My daughter Nava needed to write a d’var Torah about the month of Iyar, so we put our heads together and started to think. It’s well known that, according to Jewish tradition, Iyar is commonly referred to as the month of healing, for its name is an acronym of “Ani Hashem Rof’echa” (“I am G-d your Healer” – Sh’mos 15:26) – but there had to be more than that.

The month of Iyar has magical healing powers simply because its letters spell a verse in the Torah? That’s cute but we’re missing something. We then took a good look at the month and realized – yes! – Iyar is exactly that! It really is the month of healing… both on the individual level, but even more so, on the national level! It’s the month when we shake off the dust and rise to greatness! Let me explain.

The month opens with Yom HaZikaron (Memorial Day for IDF soldiers, underground fighters, and victims of Arab terror). This day is commemorated on the 4th of Iyar. This year, our nation will be crying for 24,068 beautiful men and women – most of them under 30 years old – who died al kiddush Hashem. On this day we will visit graves, stand during sirens (twice), answer Amen to many recitals of Kaddish, and will be sad, angry, and broken. In short, our nation will be sick.

The month of Iyar, however, does not allow one to be sick very long. By the next day – the 5th of Iyar – the tears of sadness turn into tears of recovery, redemption, and healing! Yom HaAtzmaut (Israel’s 74th Independence Day) turns the darkness into light, as the nation celebrates the amazing gift given to us by Hashem. To my knowledge, Israel is the only country in the world that celebrates its Independence Day just one day after its Memorial Day – but this is what Iyar is all about. The fact that these two days are connected underscores the “cost” of having a free, independent state. We first commemorate Yom HaZikaron, which highlights mourning and loss, yet immediately afterwards we jump into Yom HaAtzmaut, which celebrates healing and life. It’s Iyar at its best!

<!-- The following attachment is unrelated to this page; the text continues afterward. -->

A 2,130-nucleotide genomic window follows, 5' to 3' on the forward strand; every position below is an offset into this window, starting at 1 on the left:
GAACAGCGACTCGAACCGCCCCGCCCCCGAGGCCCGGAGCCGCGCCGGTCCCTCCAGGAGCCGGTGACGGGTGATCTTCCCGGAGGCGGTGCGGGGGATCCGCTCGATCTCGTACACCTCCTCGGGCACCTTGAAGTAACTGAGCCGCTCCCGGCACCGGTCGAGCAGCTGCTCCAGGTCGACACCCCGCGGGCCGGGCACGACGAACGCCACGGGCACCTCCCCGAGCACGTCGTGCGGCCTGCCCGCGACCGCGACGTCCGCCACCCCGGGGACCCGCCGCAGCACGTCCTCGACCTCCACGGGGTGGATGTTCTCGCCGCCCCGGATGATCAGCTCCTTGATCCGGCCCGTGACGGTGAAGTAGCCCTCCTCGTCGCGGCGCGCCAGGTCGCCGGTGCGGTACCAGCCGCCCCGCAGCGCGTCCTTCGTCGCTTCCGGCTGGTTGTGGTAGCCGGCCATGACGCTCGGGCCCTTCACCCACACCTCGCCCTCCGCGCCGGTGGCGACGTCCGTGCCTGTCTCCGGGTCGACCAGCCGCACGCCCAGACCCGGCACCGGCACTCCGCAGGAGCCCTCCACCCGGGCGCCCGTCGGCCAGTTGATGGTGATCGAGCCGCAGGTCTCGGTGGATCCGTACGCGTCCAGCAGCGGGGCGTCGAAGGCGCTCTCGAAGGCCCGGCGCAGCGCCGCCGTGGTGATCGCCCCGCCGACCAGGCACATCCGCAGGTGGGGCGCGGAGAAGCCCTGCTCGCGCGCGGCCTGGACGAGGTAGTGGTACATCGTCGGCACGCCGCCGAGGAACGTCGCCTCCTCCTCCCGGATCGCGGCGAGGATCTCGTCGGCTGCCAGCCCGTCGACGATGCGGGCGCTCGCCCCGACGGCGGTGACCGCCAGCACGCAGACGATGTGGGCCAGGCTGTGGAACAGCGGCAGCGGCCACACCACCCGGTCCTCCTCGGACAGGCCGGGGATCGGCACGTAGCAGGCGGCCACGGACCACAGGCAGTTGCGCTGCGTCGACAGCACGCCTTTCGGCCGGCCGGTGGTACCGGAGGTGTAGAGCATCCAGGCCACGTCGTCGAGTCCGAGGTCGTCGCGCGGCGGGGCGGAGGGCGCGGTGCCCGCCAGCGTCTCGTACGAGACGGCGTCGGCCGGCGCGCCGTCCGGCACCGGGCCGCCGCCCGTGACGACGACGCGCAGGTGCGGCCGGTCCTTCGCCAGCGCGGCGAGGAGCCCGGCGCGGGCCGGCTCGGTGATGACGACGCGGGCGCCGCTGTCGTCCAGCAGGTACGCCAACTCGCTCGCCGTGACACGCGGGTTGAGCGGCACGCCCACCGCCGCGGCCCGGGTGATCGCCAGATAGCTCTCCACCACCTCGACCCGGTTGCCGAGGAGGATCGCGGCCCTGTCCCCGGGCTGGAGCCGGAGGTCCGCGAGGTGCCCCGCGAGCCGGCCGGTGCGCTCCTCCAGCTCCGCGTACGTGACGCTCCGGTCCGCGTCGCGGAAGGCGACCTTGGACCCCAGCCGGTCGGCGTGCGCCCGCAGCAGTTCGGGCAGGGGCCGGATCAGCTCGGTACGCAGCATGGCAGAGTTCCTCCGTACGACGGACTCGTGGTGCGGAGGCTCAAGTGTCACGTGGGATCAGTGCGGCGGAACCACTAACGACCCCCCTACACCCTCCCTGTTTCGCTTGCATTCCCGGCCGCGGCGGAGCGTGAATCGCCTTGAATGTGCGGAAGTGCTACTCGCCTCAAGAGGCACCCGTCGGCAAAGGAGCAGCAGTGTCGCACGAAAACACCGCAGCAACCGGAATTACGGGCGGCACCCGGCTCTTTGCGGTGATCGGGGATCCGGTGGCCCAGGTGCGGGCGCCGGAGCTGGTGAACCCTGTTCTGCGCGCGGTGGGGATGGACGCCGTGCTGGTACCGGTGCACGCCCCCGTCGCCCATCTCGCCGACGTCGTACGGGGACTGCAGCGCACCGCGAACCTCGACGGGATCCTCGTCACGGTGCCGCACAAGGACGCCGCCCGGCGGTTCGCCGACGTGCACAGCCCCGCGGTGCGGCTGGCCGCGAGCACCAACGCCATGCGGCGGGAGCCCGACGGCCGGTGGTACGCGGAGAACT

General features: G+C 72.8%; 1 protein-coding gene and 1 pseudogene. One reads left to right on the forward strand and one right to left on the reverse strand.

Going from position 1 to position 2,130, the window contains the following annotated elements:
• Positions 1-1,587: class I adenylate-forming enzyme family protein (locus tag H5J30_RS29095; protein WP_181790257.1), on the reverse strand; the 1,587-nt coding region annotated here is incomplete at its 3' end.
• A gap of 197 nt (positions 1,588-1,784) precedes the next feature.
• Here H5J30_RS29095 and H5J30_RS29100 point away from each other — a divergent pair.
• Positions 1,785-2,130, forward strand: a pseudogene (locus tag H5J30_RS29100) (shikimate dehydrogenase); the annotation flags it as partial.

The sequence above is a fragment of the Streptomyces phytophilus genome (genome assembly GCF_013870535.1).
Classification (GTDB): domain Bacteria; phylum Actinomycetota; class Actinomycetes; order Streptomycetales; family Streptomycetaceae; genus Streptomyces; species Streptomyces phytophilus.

A little over a week later – on the 14th of Iyar – comes the next holiday of healing – Pesach Sheini. I call this day the holiday of second chances. If, for various reasons, a person was unable to bring the korban Pesach in Nisan, he gets a chance to bring it exactly one month later. Once again, it’s Iyar to the rescue.

Four days after Pesach Sheini comes another chance to heal. The 18th of Iyar is also known as Lag BaOmer, the day when 24,000 students of Rabbi Akiva stopped dying. Thus, the theme is repeated once again: sickness and death becoming healing and comfort.

Finally, it’s the 28th of Iyar that brings us the biggest healing of all. It’s the holiday of Yom Yerushalayim (Jerusalem Day), the day when Jerusalem was liberated and returned to the Jewish nation. In the 1948 War of Independence, Israeli soldiers and civilians courageously fought the enemy; yet they were defeated, and Jerusalem fell into Jordanian hands. Nineteen years later, in the month of Iyar, the healing process began, and Jerusalem, specifically Har HaBayis, returned to Jewish control.

Why is this the biggest healing? Because, to the Jewish Nation, the center of the universe is the Har HaBayis, and our purpose is to establish a state with the rebuilding of the Beis HaMikdash. Iyar has opened the door for that to happen. The beginning of the month saw us build the state and the end of the month saw us liberate the Temple Mount. There’s just one thing left for us to do, and we pray that the third and final Beis HaMikdash will be rebuilt very, very soon – and Iyar would be the perfect time!

Am Yisrael Chai!

Shmuel Sackett is a 100% product of Queens. He was born in Middle Village and moved to KGH shortly before his bar-mitzvah. He graduated from YCQ (1975) and YHSQ (1979). He was Havurat Yisrael’s first Youth Director (4 years) and started the first 2 NCSY chapters in Queens. Shmuel made aliyah in 1990 and co-founded Manhigut Yehudit, together with Moshe Feiglin. His website is Sackett is married with 6 children and 4 grandchildren. He lives in Herziliya Pituach.